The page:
In our industry, a great way to keep tabs on upcoming events is to subscribe to the e-newsletter of the host organization. Once you know what types of events you're looking for, find your local chapter (if applicable) and subscribe to their newsletter to be notified when they're organizing a gathering near you!
How do you connect with the right people at events?
If you're at a local or regional networking event that aligns with your interest (such as a happy hour) the best thing to do is to mingle! Walk around and introduce yourself, or find a small group and ask if you can join their table. Make sure to spend enough time with a person to get a sense of their work (and leave them with a sense of yours!) but don't commit to spending the evening with one connection.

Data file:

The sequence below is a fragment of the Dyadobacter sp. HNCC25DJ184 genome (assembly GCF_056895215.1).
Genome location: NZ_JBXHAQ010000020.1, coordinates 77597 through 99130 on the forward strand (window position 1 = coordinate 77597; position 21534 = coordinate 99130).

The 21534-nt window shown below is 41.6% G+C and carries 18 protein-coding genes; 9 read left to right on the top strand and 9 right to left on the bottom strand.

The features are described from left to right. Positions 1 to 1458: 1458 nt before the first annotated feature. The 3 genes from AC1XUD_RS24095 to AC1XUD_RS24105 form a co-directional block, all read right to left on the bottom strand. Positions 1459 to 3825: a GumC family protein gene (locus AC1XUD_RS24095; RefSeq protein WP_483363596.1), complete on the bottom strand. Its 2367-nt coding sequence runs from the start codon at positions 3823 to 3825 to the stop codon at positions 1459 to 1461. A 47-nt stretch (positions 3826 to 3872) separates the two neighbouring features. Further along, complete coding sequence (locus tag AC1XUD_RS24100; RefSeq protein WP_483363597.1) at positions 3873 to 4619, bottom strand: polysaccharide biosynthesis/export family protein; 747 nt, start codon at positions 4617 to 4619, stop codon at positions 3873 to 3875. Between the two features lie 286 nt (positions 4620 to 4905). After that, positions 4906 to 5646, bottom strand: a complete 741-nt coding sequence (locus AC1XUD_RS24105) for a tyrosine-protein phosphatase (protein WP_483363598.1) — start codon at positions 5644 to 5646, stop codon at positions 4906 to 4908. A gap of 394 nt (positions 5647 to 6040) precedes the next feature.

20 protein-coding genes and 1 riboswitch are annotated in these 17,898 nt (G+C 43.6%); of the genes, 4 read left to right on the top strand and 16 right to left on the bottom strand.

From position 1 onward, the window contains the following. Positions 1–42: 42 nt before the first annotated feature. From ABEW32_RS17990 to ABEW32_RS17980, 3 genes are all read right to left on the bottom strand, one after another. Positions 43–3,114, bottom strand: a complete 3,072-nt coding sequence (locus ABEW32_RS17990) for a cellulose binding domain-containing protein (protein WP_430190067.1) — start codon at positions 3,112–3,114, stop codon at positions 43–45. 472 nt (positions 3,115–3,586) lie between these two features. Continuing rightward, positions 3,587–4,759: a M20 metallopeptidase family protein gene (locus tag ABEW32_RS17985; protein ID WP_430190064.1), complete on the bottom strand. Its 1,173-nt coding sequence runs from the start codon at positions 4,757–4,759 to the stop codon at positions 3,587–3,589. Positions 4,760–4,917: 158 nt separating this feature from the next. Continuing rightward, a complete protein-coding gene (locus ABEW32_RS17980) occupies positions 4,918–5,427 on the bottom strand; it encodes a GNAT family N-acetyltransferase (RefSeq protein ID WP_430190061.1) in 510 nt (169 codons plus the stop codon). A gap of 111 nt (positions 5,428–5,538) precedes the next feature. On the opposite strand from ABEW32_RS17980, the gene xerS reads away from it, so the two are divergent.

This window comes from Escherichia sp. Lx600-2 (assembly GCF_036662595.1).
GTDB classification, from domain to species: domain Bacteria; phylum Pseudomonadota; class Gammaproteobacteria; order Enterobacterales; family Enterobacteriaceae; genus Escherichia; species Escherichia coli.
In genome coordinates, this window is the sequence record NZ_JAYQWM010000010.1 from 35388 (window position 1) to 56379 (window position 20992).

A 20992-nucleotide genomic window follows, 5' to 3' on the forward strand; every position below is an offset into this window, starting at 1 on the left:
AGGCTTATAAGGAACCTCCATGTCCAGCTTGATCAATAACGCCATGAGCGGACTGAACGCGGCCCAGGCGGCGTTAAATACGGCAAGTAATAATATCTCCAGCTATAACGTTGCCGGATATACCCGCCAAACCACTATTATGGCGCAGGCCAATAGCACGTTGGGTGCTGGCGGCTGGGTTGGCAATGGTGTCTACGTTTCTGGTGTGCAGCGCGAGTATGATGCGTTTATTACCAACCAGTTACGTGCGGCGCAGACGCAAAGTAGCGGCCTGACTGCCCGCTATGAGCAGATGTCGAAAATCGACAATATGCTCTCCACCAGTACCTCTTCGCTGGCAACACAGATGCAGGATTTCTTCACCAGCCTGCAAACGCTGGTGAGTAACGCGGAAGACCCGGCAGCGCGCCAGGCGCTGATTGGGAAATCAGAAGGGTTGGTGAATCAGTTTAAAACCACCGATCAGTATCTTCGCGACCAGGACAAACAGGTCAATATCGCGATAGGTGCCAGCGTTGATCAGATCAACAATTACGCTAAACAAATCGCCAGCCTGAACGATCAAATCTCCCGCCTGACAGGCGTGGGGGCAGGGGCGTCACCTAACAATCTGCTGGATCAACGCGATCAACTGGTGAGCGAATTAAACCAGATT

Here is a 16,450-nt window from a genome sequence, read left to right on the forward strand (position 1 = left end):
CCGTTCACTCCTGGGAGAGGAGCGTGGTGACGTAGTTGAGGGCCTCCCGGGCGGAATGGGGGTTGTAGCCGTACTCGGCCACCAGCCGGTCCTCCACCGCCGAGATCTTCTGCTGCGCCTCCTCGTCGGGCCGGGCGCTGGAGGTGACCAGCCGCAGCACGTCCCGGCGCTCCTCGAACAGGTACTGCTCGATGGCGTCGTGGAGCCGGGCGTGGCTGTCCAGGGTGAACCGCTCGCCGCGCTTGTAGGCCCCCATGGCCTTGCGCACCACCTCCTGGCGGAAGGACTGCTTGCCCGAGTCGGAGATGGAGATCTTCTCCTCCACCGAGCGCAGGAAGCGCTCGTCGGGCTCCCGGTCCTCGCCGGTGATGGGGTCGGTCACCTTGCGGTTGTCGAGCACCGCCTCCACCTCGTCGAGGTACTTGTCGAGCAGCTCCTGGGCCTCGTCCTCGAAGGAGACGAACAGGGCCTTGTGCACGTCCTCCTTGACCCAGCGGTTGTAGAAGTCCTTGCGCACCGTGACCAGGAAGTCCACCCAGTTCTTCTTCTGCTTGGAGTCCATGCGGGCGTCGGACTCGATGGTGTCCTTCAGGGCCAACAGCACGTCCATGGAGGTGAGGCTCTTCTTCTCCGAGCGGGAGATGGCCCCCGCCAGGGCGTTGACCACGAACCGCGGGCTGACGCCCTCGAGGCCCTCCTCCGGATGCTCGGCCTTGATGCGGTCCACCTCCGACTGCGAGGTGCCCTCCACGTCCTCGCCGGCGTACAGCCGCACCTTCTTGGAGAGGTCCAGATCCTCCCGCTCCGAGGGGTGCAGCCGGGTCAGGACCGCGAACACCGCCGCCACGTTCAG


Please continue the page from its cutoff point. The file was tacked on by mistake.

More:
At national gatherings (such as an annual conference hosted by a professional association in our industry) hunt through the program and search on Twitter with the conference hashtag to find sessions as well as meetups happening at the conference that align with your personal area of practice and/or interest. Pay close attention to session descriptions and prioritize sessions where the description describes some sort of group activity. Those sessions embed time for dialogue, and increase the likelihood that you find someone to connect with over the course of the experience. Spending your time with others who are working in the same specialty or have a similar interest is a great way to maximize the time and money you've invested in being there!